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Joan Schepps

Playing card collectors often forget that card games, especially those of the past, required not only a deck of cards, but other highly collectible items like rule books, score pads, card tables, card shufflers, pencils, tablecloths, markers, and... trump indicators. In its day, a trump indicator was an important and fanciful accessory to the game of whist.

In whist there was no bidding, unlike our modern game of bridge. The last card dealt determined the trump suit. This was communicated to the players when the dealer turned his last card face up before adding it to his hand. This made it easy to forget the trump suit. So toward the end of the 19th cen-tury, whist players began to create trump indicators, devices to be placed on the card table to indicate the current trump suit, and the trump indicator helped the player remember what suit was trump.

What many collectors may not know is that many indicators helped the player in another way. A variety of trump indicators had a scoring table as well as the suit signs on their surfaces. Some looked like stop-watches with scoring information showing the bonus points for honors and for grand and little slams. There are card boxes with scoring tables, and table numbers with numbers on one side and a TI and scoring information on the other. An ordi-nary flip trump indicator was made less ordinary because each French ivory flip card had the proper score on the back of the card for each suit. As scor-ing was an important part of the game, it was a great convenience to have the scores so readily available.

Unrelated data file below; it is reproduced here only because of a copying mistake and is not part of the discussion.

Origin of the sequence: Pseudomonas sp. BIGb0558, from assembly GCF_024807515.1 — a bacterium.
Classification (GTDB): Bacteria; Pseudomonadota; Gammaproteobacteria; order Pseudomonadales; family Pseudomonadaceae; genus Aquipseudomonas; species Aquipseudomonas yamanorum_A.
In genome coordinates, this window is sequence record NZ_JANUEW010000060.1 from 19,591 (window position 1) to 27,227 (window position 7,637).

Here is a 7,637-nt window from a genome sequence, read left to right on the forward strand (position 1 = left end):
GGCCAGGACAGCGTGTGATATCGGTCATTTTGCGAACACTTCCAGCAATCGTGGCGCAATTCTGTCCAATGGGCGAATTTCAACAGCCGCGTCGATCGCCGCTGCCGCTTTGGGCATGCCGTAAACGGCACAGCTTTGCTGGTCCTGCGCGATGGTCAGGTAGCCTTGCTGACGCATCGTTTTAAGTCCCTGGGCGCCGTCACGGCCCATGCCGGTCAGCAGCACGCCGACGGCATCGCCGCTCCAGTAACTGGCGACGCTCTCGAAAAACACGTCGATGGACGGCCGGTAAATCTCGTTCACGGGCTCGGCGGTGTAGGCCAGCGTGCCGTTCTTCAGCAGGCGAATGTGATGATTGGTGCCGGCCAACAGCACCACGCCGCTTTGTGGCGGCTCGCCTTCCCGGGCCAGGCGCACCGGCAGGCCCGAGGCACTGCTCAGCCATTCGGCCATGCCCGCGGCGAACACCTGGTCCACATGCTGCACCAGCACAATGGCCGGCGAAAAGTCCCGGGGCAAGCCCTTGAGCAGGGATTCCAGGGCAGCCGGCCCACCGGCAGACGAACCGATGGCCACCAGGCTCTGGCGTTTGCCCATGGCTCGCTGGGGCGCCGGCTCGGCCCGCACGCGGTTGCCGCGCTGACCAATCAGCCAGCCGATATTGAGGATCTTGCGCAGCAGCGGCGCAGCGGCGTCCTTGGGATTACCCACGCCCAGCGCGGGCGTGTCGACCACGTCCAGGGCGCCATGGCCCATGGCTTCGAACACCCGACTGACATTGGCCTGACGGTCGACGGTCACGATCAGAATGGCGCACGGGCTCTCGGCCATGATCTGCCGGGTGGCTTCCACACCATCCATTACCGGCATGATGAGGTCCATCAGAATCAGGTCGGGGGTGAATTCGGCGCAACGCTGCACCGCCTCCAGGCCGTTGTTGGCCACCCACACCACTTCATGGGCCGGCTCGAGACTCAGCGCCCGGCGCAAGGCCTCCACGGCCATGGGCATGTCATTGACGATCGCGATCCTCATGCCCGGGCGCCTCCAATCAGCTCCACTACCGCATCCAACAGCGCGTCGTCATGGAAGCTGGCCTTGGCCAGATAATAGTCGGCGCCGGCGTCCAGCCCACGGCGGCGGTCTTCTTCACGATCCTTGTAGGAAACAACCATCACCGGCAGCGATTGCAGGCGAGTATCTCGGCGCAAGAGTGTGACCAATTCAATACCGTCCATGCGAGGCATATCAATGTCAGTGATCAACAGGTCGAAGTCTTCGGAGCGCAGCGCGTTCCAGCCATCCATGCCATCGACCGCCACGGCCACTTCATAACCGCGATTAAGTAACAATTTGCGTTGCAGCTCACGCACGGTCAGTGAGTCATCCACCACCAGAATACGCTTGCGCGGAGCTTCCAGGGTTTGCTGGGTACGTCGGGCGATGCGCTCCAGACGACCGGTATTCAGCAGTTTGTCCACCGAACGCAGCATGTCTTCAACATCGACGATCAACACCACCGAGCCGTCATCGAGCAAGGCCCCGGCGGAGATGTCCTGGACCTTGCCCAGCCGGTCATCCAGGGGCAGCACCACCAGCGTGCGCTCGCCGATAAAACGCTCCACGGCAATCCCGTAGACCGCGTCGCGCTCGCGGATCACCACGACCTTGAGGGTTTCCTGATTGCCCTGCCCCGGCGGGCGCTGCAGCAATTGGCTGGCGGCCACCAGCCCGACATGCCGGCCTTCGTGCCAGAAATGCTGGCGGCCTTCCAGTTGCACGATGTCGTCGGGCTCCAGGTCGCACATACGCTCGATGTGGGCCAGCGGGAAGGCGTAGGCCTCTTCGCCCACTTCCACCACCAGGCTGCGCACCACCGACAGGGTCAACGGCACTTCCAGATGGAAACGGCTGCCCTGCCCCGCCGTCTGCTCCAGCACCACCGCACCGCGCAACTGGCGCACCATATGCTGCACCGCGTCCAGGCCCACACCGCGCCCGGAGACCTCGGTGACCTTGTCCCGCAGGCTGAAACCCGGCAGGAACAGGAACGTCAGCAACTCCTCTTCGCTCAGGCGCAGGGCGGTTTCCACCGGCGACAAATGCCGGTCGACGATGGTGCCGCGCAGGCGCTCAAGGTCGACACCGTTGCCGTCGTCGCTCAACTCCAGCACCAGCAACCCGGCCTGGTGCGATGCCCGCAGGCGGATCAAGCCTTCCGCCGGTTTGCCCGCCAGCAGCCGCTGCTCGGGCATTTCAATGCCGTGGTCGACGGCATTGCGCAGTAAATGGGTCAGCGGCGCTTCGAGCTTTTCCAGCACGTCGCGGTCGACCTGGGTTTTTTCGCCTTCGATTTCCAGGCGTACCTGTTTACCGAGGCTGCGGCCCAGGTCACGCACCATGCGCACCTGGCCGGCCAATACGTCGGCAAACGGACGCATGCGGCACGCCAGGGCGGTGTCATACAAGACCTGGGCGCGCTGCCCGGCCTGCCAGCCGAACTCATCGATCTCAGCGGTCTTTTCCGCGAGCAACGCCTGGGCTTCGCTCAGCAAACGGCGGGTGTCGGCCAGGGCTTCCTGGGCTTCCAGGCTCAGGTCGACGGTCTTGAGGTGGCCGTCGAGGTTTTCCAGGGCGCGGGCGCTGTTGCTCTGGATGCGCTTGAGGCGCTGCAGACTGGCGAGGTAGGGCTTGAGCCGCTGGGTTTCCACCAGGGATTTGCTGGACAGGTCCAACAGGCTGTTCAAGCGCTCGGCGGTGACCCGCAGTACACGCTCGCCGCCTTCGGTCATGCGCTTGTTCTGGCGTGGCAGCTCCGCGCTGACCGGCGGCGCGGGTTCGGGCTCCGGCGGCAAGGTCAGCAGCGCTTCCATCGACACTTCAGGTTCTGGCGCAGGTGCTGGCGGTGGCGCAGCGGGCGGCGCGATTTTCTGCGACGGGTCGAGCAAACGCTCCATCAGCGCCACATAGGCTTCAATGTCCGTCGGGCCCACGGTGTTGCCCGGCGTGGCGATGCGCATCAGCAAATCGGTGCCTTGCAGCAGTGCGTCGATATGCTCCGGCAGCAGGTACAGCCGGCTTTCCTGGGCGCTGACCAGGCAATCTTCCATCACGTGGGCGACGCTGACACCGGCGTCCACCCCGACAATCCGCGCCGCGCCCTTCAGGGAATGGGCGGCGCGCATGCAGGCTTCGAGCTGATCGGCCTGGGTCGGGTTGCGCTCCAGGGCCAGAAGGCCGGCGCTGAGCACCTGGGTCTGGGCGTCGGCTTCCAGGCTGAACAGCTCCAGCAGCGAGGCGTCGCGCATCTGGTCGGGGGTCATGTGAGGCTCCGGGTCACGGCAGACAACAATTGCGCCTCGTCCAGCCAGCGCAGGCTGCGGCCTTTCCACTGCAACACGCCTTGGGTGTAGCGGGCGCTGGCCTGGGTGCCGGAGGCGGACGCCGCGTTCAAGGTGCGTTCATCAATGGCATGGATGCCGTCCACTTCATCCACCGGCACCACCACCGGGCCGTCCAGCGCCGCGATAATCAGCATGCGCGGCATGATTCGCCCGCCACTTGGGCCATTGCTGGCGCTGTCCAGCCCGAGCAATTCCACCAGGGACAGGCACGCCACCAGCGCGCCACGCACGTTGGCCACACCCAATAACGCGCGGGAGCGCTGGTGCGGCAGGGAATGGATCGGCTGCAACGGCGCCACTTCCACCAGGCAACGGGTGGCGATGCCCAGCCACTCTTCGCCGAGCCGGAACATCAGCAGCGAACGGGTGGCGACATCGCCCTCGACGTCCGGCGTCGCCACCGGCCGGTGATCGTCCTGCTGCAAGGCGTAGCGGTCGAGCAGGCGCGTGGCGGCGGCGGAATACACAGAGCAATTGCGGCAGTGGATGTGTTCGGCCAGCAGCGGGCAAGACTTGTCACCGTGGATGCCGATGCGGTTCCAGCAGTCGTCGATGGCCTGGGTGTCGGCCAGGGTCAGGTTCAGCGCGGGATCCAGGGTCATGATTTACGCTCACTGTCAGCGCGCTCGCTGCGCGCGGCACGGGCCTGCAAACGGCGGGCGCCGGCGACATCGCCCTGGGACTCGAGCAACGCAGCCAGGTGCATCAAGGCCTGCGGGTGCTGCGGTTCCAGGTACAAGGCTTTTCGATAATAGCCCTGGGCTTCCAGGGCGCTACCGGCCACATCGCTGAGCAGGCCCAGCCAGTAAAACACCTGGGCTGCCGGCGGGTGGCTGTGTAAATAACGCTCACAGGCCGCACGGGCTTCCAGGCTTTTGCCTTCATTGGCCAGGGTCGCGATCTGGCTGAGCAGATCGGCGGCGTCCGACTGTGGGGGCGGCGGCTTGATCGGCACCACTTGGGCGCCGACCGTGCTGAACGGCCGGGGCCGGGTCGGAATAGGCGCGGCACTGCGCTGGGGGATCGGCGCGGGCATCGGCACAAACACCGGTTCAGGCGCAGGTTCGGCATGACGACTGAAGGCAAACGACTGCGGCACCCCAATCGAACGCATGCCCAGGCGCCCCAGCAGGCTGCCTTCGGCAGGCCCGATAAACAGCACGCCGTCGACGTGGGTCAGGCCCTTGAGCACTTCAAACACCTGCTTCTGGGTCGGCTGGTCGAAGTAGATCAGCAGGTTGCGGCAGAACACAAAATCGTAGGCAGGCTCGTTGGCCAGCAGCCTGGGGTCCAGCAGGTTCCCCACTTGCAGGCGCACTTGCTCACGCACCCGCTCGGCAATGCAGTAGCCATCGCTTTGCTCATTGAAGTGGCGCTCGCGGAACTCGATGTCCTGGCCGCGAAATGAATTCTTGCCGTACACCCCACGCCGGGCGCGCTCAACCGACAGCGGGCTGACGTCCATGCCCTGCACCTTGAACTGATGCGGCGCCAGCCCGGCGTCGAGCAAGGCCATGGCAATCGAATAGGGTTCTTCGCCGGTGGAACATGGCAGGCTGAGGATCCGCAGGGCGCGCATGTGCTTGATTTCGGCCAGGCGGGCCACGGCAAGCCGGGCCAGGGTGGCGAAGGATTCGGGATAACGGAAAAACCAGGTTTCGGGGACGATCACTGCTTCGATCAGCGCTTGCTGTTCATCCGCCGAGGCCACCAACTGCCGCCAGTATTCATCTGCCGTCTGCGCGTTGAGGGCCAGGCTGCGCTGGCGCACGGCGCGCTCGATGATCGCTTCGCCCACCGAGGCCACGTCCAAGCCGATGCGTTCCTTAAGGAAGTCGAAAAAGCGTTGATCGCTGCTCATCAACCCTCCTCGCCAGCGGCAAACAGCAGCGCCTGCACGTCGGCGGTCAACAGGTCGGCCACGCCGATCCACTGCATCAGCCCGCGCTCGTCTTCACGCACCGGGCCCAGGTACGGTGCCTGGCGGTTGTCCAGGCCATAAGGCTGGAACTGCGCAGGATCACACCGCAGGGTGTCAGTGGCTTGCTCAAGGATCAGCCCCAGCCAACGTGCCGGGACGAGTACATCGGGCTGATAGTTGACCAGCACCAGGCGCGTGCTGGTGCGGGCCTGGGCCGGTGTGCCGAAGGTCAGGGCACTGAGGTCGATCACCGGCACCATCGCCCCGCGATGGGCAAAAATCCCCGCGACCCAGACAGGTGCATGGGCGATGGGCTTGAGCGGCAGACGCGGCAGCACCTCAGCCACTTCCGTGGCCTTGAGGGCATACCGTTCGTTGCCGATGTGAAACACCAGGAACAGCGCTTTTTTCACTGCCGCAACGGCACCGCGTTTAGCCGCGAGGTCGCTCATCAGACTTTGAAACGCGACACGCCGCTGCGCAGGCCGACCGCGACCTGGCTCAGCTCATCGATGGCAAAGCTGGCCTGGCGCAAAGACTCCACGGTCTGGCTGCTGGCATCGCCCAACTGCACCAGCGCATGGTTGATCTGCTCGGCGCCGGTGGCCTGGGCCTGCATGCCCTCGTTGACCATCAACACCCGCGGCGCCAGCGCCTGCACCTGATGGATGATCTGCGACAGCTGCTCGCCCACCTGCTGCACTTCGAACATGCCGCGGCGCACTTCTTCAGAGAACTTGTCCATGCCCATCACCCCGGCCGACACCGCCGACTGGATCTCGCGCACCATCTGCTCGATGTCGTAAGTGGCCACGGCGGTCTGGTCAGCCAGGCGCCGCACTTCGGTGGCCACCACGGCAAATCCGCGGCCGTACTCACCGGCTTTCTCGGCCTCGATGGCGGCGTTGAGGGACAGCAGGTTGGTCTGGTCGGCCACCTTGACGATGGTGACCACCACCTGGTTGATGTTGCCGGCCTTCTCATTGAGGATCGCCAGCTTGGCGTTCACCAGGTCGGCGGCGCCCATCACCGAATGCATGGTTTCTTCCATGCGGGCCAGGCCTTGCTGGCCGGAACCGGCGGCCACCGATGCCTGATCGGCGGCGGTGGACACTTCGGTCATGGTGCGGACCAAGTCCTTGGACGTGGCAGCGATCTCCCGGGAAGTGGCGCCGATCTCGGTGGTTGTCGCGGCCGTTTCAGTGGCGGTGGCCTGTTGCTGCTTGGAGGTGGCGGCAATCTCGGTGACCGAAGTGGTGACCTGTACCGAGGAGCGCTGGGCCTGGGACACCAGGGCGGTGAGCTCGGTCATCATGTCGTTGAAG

The popularity of a TI as a gaming accessory waned in the 1930's when the game of bridge eclipsed whist as the popular card game.  However, through the indicators one could follow the development of the game of whist to Auction Bridge to contract bridge as the scoring changed.  These changes are reflected on the scoring tables on later trump indicators, and it is a fascinating way to date them.

Auction bridge came to a halt to be replaced by the exploding game of contract bridge, invented by Harold Vanderbilt on a cruise in 1925 when he added the concepts of vulnerability and having to bid to game. Bridge was exceedingly popular during the depression years as it was an inexpensive yet very sociable pastime. The rest is history and to this day bridge is still a leading card game with a national organization, the American Contract Bridge League. The ACBL sets all rules for both duplicate and rubber bridge, conducts bridge tour-naments, ranks bridge players in the United States, Canada and Mexico and awards Master Points.

 

Editor’s Note: Thanks Joan, what a wonderful collection you own. As a bridge player, I do delight in these charming TI’s that display the scoring tables.

Joan Schepps holds the rank of Silver Life Master. She founded the Holyoke Bridge Club in Holyoke MA, and wrote a bridge column for a local paper. Her collection of Trump Indicators is the foremost in the United States. This collection was on exhibition at the World Bridge Olympiad and is written up in the Official Encyclopedia of Bridge, as well as the American Contract Bridge League Bulletin and other bridge publications.


Trump Indicators: What's the Score?

Joan Schepps tells us about bridge collectibles, using examples from her own extensive collection.